About 2 heads of garlic, cloves peeled & smashed, sautéed in veggie oil then taken out & reserved; short ribs (cut into individual riblets, bone-in) browned in the garlicky oil, sea salt added, the garlic added back in & tossed w/ the ribs a bit then water added to cover and the mix brought back to a boil, pre-soaked thick-cap flower-patterned shiitake mushrooms (“Far Koo”; 花菇) added in and the mix then simmered for about 1 hr. Skinned sliced daikon was then added in and simmering continued for > ½ hr to ¾ hr. Seasoning was adjusted and the soup left to meld overnight. Reheated for lunch the next day, i.e. today.

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Tina, do you go to NYC Manhattan "Old Chinatown" (around Canal Street) or to the "Second Chinatown" in Flushing when you go to NYC?

NYC's Chinese food is generally held by many people to be surpassed in general by the Chinese food to be found in the SGV (San Gabriel Valley) in LA (Los Angeles) and even by that found in the San Francisco Bay Area, in terms of the USA. Within North America it is thought by many that Vancouver (Richmond) and the GTA (Greater Toronto Area - e.g. in Markham) have the best Chinese food, above that of the SGV and SFBA. But perhaps you know this.

Huiray, thank you so much for this information. I typically went to old Chinatown for dim sum. I didn't know the interesting things you said about Chinese food in America. You really know a lot! Unfortunately, Vancouver and GTA are still far far away from me :sad:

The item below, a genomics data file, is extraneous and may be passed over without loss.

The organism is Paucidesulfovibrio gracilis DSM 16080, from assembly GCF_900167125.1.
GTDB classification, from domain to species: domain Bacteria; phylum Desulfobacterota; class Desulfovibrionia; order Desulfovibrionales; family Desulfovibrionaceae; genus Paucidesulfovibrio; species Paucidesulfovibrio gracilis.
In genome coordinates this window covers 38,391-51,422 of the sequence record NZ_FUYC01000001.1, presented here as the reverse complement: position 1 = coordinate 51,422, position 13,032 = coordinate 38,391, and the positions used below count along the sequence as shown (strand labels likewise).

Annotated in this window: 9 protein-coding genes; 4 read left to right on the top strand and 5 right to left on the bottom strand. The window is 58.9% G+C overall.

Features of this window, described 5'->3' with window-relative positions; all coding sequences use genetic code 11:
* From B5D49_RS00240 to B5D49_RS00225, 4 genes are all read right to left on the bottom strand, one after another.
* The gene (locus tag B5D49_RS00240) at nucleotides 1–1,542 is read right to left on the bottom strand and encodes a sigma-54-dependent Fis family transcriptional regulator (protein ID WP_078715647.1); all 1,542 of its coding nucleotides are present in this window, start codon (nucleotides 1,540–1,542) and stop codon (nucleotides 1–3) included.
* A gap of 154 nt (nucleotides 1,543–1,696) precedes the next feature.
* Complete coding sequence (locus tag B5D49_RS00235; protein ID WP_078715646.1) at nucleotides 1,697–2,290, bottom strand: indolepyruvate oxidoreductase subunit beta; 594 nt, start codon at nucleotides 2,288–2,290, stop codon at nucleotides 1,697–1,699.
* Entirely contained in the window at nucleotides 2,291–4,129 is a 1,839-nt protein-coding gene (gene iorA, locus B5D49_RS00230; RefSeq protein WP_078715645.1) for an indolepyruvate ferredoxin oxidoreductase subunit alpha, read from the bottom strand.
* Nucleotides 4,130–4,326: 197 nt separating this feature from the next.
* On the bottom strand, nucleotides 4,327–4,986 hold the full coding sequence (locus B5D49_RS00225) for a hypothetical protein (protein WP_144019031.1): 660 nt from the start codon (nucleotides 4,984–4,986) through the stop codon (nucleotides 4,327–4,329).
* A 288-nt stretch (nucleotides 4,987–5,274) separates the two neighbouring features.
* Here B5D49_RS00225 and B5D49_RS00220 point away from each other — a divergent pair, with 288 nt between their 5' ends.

Life is beautiful.

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2013-0424

Lunch

• More of the beef short ribs, daikon & “Far Koo” soup, well-developed/matured in taste now; with a bundle of “Fun See” (粉絲; cellophane noodles) added in to the reheated portion of the soup taken.

2013-0425

Lunch

• A riff on lotus root soup.

Generous garlic (~ 1 head, deskinned, dehearted, halved) sautéed in veggie oil; baby pork back ribs (1/2 rack, cut into riblets) added, sautéed w/ sea salt; water added, brought to a simmer; added in “Tai Nam Chou” (大南棗) (large sort-of-smoked large Chinese jujubes), generous “Yook Chook” (玉竹; Yale: yuk6 juk1; Polygonatum odoratum (Mill.) Druce), raw peanuts, finely sliced soaked wood fungus (木耳), a couple of dried cuttlefish (小墨魚) (see here); and the mix simmered for about ½ to ¾ hour. Soaked, trimmed snow fungus (Tremella fuciformis) and thinly-sliced de-skinned long-type (i.e. crunchy-type) lotus root added and the mix simmered till done.

Left overnight to meld further and reheated for lunch. Except for the hard pits of the jujubes and the pork rib bones everything is now edible; but the soup itself – the broth – is the more appreciated part. Yum.

Rat tail noodles (老鼠粉; Yale Cantonese: lou5 syu2 fan2)§ dressed w/ a chicken liver sauce & chopped scallions.

§ In Hong Kong & Taiwan (& mainland China, I believe) it would be better known as “Silver Needle Noodles”, 銀針粉; Yale Cantonese: ngan4 jam1 fan2. See the wiki article.

Generous sliced shallots & a couple of chopped smashed garlic cloves were sautéed in veggie oil; chopped fresh chicken livers added & the mix stirred a bit; followed by fish sauce [Red Boat], Ryori-shu [MRT], sweet mirin [Honteri], light soy sauce (“Sang Chau”; 生抽) [Kimlan; Grade A], a splash of rice vinegar [Marukan] plus a little water and the mixture stirred then covered and simmered for a while. Some sesame oil [Dragonfly] was added towards the end.


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I especially liked the Kon Lo Mein.

Which one, if any, in particular?